CAVE GEOLOGY (inside cave shelter) Inside the cave shelter, students gather around leader to listen to the introduction podcast. Encourage children to observe, study, and visualize the characteristics of the cave shelter and inside of the cave. Allow time for exploration and discussion after the podcast.
ARCHAEOLOGY (in Visitor Center) Before entering the museum, play the podcast to introduce the setup of the museum. (Students will view the exhibits beginning with "The Archaeologist's Dream" and continue clockwise to the outer exhibits. Encourage students to also view the timeline in the center of the museum.) Allow children time to explore and learn about the excavation of the cave shelter. When the subgroup has viewed the museum's exhibits, students may complete the activity sheet regarding the information in the museum.
VASCULAR (around the sink hole) Upon entering the sinkhole area, remind students that all plants and animals on NPS property are protected by law. This means that visitors to Russell Cave are encouraged to observe, study, and appreciate, but picking, collecting, or otherwise disturbing live plants and animals are forbidden. Have students stand near the sink hole while playing the podcast to introduce area. Allow children time to study and discuss the plants in the area. Using the activity sheet, students may work with peers to locate and identify plant life around the sinkhole. After all plants have been located, play the second podcast to learn how prehistoric people used these plants.
ECOSYSTEM (on the boardwalk) After leaving the sink hole area (on the boardwalk), the group leader should encourage students to look for animals or insects to discuss. Play the podcast a few minutes into the workstation. Have students look at the web on the ecology activity sheet to visualize Russell Cave's ecosystem. Encourage children to locate, study, and discuss animals and insects around the boardwalk. When children have located an animal or insect, discuss where the animal or insect gets its nutrition. Then, encourage children to discuss how plants and other animals are part of a food chain. Upon exiting the boardwalk, encourage students to complete the ecosystem web template below the example web. Use the list of Russell Cave native plants and animals to complete the web.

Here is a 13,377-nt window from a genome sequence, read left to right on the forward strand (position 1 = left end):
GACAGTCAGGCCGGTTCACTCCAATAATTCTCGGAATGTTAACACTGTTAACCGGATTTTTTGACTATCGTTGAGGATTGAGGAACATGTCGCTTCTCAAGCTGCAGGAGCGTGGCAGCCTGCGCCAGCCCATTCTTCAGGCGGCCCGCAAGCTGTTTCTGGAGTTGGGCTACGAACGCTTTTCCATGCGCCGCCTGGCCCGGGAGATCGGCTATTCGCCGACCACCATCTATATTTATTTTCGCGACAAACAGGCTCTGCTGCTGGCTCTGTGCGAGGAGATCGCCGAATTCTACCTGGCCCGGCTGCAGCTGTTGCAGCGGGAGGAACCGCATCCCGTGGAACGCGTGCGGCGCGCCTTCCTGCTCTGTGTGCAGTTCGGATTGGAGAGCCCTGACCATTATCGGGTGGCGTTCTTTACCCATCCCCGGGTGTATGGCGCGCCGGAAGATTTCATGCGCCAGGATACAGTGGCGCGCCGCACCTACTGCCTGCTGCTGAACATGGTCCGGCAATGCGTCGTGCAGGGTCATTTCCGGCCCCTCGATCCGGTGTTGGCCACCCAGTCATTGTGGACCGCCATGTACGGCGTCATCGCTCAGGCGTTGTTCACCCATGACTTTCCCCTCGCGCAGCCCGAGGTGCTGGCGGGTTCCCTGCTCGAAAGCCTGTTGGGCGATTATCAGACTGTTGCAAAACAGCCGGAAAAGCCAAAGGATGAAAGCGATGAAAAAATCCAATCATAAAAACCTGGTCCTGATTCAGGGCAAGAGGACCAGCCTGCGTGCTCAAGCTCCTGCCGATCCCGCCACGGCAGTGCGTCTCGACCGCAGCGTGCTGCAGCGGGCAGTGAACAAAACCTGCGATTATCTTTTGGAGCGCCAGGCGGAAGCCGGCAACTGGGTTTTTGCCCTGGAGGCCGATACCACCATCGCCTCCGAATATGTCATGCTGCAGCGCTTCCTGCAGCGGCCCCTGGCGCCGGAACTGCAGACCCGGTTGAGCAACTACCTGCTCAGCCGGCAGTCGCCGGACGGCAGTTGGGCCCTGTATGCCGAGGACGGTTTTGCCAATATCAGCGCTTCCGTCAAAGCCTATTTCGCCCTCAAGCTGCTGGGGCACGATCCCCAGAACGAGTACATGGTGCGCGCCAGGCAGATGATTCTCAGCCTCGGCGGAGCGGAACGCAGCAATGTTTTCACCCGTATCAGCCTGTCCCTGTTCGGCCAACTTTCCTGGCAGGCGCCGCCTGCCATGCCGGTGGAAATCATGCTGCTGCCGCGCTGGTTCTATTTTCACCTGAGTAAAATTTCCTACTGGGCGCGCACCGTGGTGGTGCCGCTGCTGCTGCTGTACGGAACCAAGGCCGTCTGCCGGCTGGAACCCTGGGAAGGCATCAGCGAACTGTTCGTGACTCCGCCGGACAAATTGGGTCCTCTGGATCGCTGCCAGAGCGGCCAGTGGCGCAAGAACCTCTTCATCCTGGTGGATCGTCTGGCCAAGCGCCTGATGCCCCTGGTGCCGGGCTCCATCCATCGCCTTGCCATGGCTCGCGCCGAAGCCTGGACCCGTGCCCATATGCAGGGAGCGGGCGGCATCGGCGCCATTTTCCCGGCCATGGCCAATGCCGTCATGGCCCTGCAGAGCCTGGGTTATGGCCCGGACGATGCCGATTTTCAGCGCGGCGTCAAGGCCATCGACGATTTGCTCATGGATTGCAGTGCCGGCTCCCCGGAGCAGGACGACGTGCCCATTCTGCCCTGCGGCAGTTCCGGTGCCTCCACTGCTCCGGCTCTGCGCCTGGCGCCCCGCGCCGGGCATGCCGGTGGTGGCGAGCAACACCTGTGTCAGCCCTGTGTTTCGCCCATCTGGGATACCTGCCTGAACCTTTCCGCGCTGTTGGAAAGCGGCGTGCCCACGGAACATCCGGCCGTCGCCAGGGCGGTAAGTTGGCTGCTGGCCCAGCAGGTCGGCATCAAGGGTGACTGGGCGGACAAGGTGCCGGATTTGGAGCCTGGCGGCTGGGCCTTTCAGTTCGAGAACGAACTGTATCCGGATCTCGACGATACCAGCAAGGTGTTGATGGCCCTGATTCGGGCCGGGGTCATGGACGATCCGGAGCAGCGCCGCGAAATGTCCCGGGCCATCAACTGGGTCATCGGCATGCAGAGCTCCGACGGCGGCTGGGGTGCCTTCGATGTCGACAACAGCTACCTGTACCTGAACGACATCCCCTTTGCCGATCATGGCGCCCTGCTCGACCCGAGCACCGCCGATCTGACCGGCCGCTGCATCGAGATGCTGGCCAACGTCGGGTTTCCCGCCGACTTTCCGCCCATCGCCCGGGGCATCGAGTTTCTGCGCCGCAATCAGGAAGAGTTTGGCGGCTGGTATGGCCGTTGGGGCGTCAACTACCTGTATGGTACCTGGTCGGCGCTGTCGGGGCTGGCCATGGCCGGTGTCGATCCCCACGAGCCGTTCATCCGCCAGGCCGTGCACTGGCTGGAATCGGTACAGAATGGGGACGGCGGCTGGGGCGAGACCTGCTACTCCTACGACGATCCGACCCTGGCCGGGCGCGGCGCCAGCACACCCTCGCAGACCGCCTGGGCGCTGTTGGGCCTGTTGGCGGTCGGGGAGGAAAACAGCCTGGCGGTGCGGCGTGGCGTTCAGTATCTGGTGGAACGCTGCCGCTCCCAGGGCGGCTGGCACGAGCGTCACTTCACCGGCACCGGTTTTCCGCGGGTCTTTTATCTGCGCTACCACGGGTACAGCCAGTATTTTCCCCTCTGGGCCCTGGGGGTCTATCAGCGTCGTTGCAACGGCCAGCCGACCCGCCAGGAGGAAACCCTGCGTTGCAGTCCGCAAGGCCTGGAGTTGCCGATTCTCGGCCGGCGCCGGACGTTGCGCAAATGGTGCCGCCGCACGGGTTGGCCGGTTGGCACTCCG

SKINS AND SKULLS (in the pavilion) The Skins and Skulls materials will be set out when students arrive at the Skins and Skulls workstation. Have students listen to the podcast prior to handling the exhibit materials. During the station, encourage children to identify and discuss animals around Russell Cave. We recommend children choose a partner to visit each skin and skull. Rotating around to each skin and skull would allow students time to discuss and handle items in an orderly fashion. If time allows, partners may discuss the how ancient people may have used the animal they identified.
Students will make a Russell Cave National Monument "layered book" foldable with three sheets of paper. Label each flap according the workstation visited and write summary of each station. Encourage each student to share with the class or a partner the summary of their favorite workstation. If desired, return some or all of the layered books to the rangers at Russell Cave to help assess this program.